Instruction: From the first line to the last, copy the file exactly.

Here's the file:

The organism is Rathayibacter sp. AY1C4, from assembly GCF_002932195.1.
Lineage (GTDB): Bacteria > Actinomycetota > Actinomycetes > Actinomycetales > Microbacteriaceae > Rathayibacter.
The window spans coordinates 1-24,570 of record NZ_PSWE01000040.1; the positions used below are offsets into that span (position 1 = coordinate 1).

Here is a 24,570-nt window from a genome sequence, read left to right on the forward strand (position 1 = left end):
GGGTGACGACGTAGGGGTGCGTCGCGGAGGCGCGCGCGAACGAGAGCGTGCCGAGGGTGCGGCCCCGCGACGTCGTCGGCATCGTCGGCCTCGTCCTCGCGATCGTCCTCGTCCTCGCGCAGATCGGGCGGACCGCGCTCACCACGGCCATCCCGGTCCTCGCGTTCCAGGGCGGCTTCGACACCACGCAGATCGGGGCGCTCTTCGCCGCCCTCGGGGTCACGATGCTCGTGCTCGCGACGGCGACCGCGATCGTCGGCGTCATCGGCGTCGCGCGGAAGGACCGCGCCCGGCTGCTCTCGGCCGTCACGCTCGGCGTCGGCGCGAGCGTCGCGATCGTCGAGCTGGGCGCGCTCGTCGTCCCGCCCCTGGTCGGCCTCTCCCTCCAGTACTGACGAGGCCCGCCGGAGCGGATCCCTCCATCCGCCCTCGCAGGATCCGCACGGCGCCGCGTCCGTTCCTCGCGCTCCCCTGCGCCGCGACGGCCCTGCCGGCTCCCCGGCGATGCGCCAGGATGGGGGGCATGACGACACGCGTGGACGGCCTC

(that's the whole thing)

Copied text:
The organism is Rathayibacter sp. AY1C4, from assembly GCF_002932195.1.
Lineage (GTDB): Bacteria > Actinomycetota > Actinomycetes > Actinomycetales > Microbacteriaceae > Rathayibacter.
The window spans coordinates 1-24,570 of record NZ_PSWE01000040.1; the positions used below are offsets into that span (position 1 = coordinate 1).

Here is a 24,570-nt window from a genome sequence, read left to right on the forward strand (position 1 = left end):
GGGTGACGACGTAGGGGTGCGTCGCGGAGGCGCGCGCGAACGAGAGCGTGCCGAGGGTGCGGCCCCGCGACGTCGTCGGCATCGTCGGCCTCGTCCTCGCGATCGTCCTCGTCCTCGCGCAGATCGGGCGGACCGCGCTCACCACGGCCATCCCGGTCCTCGCGTTCCAGGGCGGCTTCGACACCACGCAGATCGGGGCGCTCTTCGCCGCCCTCGGGGTCACGATGCTCGTGCTCGCGACGGCGACCGCGATCGTCGGCGTCATCGGCGTCGCGCGGAAGGACCGCGCCCGGCTGCTCTCGGCCGTCACGCTCGGCGTCGGCGCGAGCGTCGCGATCGTCGAGCTGGGCGCGCTCGTCGTCCCGCCCCTGGTCGGCCTCTCCCTCCAGTACTGACGAGGCCCGCCGGAGCGGATCCCTCCATCCGCCCTCGCAGGATCCGCACGGCGCCGCGTCCGTTCCTCGCGCTCCCCTGCGCCGCGACGGCCCTGCCGGCTCCCCGGCGATGCGCCAGGATGGGGGGCATGACGACACGCGTGGACGGCCTC